Tuesday, May 21, 2013

Coal Scam: Govt abused powers in coal block allotments: Panel

New Delhi: Parliament’s Standing Committee on Coal and Steel has indicted the government for “totally abusing its powers” in allotting coal mines between 1993 and 2010 through the “most non-transparent procedure” to “few fortunate ones for their own benefit”.

“The government cannot give largesse on its arbitrary discretion or its sweet will,” the committee, under the chairmanship of Trinamool Congress MP Kalyan Banerjee, said in its latest report tabled in the Lok Sabha on Tuesday. The report recommended that allotment of all blocks, where production was yet to start should be scrapped on the ground that the “entire procedure was unauthorized” and “no one should be allowed to enjoy the benefit of illegal auctions”.

ToI had on Tuesday first reported the panel’s recommendations declaring the allocations ‘unauthorized” and seeking their cancellation.

Addressing reporters after tabling the report in the Lower House, Banerjee described the allocations as a “betrayal of the nation”. He also ruled out any role of his party chief and West Bengal CM Mamata Banerjee when she was the coal minister in the NDA government. “Every coal minister is not party to the allocation process.”

Raising the pitch on crony capitalism through subsequent regimes, the report rejected the government’s contention that the Screening Committee — with representative of the coal, state where a mine being allotted was located and the administrative ministry of the industry for which a mine was being allotted — acted fairly while distributing blocks between 2004 and 2009.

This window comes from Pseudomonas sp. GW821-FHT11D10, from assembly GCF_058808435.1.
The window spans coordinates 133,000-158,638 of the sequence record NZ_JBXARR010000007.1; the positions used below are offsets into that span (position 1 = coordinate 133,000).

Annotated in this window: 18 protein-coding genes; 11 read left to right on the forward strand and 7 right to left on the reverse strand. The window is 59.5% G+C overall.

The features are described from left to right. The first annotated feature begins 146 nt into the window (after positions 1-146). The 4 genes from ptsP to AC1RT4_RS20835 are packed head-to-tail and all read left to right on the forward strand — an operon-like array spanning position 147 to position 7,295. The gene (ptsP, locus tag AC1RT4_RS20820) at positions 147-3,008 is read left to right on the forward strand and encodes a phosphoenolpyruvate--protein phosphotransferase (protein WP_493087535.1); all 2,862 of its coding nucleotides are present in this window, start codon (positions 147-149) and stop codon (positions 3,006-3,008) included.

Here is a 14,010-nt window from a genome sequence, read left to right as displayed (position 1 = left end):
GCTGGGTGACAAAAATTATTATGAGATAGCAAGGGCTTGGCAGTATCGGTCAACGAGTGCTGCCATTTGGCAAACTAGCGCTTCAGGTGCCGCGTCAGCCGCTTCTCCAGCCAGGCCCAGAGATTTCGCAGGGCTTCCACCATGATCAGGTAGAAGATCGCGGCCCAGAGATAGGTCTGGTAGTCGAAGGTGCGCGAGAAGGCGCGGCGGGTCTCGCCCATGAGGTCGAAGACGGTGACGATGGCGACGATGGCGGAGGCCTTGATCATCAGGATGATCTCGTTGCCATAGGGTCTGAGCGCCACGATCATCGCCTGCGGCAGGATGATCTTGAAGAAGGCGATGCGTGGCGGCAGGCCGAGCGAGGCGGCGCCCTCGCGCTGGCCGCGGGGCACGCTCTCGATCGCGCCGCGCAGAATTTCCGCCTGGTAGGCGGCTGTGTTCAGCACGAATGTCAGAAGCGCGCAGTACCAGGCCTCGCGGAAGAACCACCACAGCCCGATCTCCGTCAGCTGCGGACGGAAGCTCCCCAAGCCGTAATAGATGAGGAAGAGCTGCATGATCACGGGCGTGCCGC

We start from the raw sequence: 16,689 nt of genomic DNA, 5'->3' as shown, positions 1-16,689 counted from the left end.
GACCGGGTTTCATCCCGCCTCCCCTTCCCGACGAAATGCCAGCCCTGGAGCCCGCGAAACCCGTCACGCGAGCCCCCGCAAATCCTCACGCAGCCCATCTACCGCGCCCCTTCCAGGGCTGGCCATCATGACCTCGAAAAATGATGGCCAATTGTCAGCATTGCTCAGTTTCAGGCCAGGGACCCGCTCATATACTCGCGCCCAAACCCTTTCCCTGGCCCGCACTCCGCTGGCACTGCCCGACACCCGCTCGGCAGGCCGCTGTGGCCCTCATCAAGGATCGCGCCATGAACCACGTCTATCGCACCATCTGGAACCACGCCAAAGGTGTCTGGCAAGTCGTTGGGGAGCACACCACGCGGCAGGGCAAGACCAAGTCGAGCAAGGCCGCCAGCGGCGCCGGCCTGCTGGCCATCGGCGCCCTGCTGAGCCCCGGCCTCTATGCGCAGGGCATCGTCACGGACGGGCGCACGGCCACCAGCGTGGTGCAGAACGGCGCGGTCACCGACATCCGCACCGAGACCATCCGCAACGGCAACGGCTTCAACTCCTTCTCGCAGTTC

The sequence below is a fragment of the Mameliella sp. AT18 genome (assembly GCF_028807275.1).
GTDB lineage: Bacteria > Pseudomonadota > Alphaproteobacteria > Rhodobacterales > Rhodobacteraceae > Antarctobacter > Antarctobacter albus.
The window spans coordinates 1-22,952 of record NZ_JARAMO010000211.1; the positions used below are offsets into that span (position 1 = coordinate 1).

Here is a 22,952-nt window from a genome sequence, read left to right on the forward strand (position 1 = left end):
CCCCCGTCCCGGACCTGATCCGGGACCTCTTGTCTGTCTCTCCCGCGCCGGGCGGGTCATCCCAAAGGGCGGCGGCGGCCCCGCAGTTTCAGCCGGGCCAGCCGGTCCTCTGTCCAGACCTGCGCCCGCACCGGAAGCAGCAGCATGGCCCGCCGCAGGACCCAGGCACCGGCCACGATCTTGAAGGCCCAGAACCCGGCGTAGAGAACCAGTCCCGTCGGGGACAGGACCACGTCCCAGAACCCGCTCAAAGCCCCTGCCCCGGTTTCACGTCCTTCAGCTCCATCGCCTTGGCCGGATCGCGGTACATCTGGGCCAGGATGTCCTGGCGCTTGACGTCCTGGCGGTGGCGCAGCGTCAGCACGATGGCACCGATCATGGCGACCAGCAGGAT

“Coal block allottees failed to start production so far which raises apprehension that they were considered without taking into account the techno-economic feasibility of the enduse projects, past track record, of the developers in execution of projects and their technical and financial capabilities,” the report said adding that only 30 out of 218 blocks allotted have gone into production.

The report pointed out a bias in favour of the private sector to bolster its argument. Sector-wise allocations show that out of a total of 81 blocks allocated to power sector, 27 were ultra-mega power projects and 42 to government entities.

Similarly for steel sector, only two blocks were allotted to state-run companies against 61 blocks to private entities. This “shows” that the allocation process was biased in favour of the private sector.

Pointing out loss to Central exchequer in the absence of bidding, the report said since “coal block allottees are required to pay royalty on production to state governments, non-development of the blocks will mean a big loss (also) to the state exchequer”. The report did not quantify the loss, saying no information was made available either on the quantity or value of the mined coal. Last year, the federal auditor had said that the government extended windfall gains of Rs 1.86 lakh crore to private entities by allotting blocks to them without bidding.

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